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I read more non-fiction than I do fiction, nowadays.  Typically I am fairly selective, because life is short, so I vet the book before making the purchase. 

Books within my specialty of early baseball history I will likely buy so as to keep up with what people are saying, but even then I don’t promise to finish it, if it is utterly uninteresting or complete crap.  There are some truly spectacularly bad baseball history books out there.  Interestingly, the worst ones are by academics, often published by respected academic presses.  Amateurs crank out endless volumes of mediocrity, but it takes a professional to be craptastic.  Books outside my specialty I am actually more likely to finish, simply because I have a higher vetting standard for what is essentially recreational reading.  I am currently a book from a tip from languagehat:  “Through the eye of a Needle:  Wealth, the Fall of Rome, and the Making of Christianity in the West, 350-550 AD” by Peter Brown.  It is excellent, but not short. 

Fiction is another matter.  Almost all my fiction reading falls into the “light recreational reading” category.  If it turns out not to be recreational, why should I endure it?  I will make exceptions for usually reliable authors and occasionally for strong recommendations, because there are many excellent books that are a bit of a slog at first.  But I am far past the point of feeling any need to finish a book simply because I started it.  Working (and it was work indeed!) through all three volumes of the original Thomas Covenant trilogy as a teenager cured me of that.

On the other hand, I recently read, for the first time, “Elmer Gantry.” I did not classify it as light recreation reading, but as topical to today.  It was a bonus that I found myself enjoying it.

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Posted: 20 December 2016 08:45 AM   [ Ignore ]   [ # 6 ]
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I’ve always read voraciously. At one time I’d have five or six books on the go, skipping from one to the other according to mood. Now, with the distractions of the internet, it’s just one or two. I also have a long-standing habit of reading as I walk, I’ve read many great books this way - the Roman and Greek historians, Rabelais, Montaigne, etc, which is why I liked the Everyman, World’s Classics, and Penguin editions so much, they’re portable. Heavier works I read at home as also light reading, sf, horror, novels, etc.

For certain reasons I’ve had much more time in my life to read than most people, as also to watch movies and TV when I feel like it, although I haven’t watched a TV in years, I get everything I want online.

Great question, Eliza.

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Posted: 20 December 2016 10:25 AM   [ Ignore ]   [ # 7 ]
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I mostly read fiction, because I’m more interested in creative writing.  I also mostly read classics, but occasionally I will read a best seller or a detective/mystery for entertainment.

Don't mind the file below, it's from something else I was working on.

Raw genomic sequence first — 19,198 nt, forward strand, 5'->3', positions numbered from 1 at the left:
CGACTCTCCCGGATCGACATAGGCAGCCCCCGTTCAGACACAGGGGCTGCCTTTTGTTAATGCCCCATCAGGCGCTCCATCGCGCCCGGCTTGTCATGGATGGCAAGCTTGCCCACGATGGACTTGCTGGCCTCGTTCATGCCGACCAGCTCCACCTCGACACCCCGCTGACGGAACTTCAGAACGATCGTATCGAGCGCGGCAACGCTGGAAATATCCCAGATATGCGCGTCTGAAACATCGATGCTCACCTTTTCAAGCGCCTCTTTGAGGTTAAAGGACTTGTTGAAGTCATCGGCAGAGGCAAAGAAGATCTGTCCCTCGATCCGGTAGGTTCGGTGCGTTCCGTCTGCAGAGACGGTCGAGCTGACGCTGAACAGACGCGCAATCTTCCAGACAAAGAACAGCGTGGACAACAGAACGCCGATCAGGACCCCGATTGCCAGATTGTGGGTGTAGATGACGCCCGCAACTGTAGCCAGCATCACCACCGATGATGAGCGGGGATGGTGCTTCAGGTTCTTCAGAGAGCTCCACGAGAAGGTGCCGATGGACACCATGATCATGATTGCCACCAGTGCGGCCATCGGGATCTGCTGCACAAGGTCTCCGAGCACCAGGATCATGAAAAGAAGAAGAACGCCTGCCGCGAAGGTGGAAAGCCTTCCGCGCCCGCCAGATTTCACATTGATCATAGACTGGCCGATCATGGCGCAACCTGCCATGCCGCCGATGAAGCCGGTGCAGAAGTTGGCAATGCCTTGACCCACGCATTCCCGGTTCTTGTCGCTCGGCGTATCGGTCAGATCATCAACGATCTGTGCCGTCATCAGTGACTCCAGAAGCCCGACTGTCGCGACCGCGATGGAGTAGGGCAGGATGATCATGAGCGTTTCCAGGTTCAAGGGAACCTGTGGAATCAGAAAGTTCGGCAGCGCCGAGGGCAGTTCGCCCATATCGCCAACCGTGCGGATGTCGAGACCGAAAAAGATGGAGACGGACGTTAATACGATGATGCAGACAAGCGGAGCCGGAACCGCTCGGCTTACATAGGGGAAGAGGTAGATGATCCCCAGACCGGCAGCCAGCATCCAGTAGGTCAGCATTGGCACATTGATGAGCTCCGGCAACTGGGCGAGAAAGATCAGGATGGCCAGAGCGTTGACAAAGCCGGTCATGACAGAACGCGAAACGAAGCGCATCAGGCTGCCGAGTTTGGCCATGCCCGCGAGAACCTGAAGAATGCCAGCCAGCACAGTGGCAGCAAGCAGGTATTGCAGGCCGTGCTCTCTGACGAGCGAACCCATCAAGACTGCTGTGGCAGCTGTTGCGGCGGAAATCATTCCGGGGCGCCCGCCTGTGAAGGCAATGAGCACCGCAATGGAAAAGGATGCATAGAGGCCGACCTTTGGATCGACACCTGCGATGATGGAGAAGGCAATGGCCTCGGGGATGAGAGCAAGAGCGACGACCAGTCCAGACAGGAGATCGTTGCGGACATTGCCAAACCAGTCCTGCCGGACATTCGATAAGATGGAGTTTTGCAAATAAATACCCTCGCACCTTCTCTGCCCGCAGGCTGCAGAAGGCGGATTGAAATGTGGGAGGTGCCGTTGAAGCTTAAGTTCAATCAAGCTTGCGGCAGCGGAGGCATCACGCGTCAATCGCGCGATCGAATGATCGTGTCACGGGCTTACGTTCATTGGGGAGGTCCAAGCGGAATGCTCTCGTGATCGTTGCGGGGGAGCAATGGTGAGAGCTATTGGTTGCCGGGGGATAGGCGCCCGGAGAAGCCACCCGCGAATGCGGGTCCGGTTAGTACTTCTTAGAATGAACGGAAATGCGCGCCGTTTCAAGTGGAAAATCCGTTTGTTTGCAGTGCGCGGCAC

Philip Roth once said “If you read the novel in more than two weeks, you don’t read the novel really.” I tend to agree, especially when reading the classics. If one is reading The Brothers Karamazov and plods through it for a month or two, in between other lighter books, one tends to forget the characters, the names, and sometimes the plot. Let’s be honest, how many people anxiously rush home to read Joyce’s Ulysses or Mann’s The Magic Mountain, because they’re so enthralled with the story.

I read those kinds of novels because I enjoy and admire the genius of the writing and the effect of their indelibility. 

By the way, Roth also predicts that novels won’t be read twenty five years from now. He thinks “it’s the print” that’s the problem; the focus, the concentration is hard to come by. He says print couldn’t compete with the movie screen, and then the TV screen, and now the computer screen.

What say you?

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Posted: 20 December 2016 11:56 AM   [ Ignore ]   [ # 8 ]
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Interesting question.  The dog ate my persistance recently.

I used to feel honor bound to slog through to the end of whatever I had begun to read.  No more.
I have taken an extended leave of absence from a Larry McMurtry tale, as well as works by two authors I generally admire, Arturo
Pérez-Reverte and Michael Chabon.  In the case of the former, the problem may be the translation, so I’ve bought the original
of La Carta Esférica and will try the final chapters in the author’s original.  Telegraph Hill by Chabon is a very nicely
crafted set of intercalated novels, but the constant shifts in pace were off-putting for this reader.

I will suffer badly written history and history of science books to the soporific end, if the subject matter is interesting.
Just read a history of the Beaufort Scale that qualified on both counts: fascinating topic and dreadful writing.

TV and movies are not a problem.  Don’t have the former, nor attend the latter.  Baseball is ok on the radio, live streamed on the interwebs.